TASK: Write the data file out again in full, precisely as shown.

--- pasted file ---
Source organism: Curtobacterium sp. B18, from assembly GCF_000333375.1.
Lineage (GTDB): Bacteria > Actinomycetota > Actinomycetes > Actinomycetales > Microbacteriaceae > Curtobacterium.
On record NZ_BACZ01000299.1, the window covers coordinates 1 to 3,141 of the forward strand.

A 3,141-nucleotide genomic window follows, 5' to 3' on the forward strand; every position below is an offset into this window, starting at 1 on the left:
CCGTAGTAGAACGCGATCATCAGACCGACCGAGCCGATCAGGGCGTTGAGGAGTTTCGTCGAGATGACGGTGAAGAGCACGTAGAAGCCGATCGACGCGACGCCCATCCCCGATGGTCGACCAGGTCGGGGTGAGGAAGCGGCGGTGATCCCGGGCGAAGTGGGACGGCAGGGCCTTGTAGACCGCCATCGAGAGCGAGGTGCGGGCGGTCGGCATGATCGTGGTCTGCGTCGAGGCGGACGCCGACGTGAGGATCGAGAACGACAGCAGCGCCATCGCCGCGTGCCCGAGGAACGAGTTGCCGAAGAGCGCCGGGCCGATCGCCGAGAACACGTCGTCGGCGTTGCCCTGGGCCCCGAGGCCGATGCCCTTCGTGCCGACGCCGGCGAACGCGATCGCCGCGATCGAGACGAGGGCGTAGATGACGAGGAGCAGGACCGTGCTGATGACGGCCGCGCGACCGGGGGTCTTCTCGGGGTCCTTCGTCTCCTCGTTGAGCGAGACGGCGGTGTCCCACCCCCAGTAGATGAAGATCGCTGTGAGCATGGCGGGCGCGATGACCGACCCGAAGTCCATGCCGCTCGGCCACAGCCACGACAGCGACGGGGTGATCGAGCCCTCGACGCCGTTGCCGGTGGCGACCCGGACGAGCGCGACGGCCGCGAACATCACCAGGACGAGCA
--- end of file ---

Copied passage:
Source organism: Curtobacterium sp. B18, from assembly GCF_000333375.1.
Lineage (GTDB): Bacteria > Actinomycetota > Actinomycetes > Actinomycetales > Microbacteriaceae > Curtobacterium.
On record NZ_BACZ01000299.1, the window covers coordinates 1 to 3,141 of the forward strand.

A 3,141-nucleotide genomic window follows, 5' to 3' on the forward strand; every position below is an offset into this window, starting at 1 on the left:
CCGTAGTAGAACGCGATCATCAGACCGACCGAGCCGATCAGGGCGTTGAGGAGTTTCGTCGAGATGACGGTGAAGAGCACGTAGAAGCCGATCGACGCGACGCCCATCCCCGATGGTCGACCAGGTCGGGGTGAGGAAGCGGCGGTGATCCCGGGCGAAGTGGGACGGCAGGGCCTTGTAGACCGCCATCGAGAGCGAGGTGCGGGCGGTCGGCATGATCGTGGTCTGCGTCGAGGCGGACGCCGACGTGAGGATCGAGAACGACAGCAGCGCCATCGCCGCGTGCCCGAGGAACGAGTTGCCGAAGAGCGCCGGGCCGATCGCCGAGAACACGTCGTCGGCGTTGCCCTGGGCCCCGAGGCCGATGCCCTTCGTGCCGACGCCGGCGAACGCGATCGCCGCGATCGAGACGAGGGCGTAGATGACGAGGAGCAGGACCGTGCTGATGACGGCCGCGCGACCGGGGGTCTTCTCGGGGTCCTTCGTCTCCTCGTTGAGCGAGACGGCGGTGTCCCACCCCCAGTAGATGAAGATCGCTGTGAGCATGGCGGGCGCGATGACCGACCCGAAGTCCATGCCGCTCGGCCACAGCCACGACAGCGACGGGGTGATCGAGCCCTCGACGCCGTTGCCGGTGGCGACCCGGACGAGCGCGACGGCCGCGAACATCACCAGGACGAGCA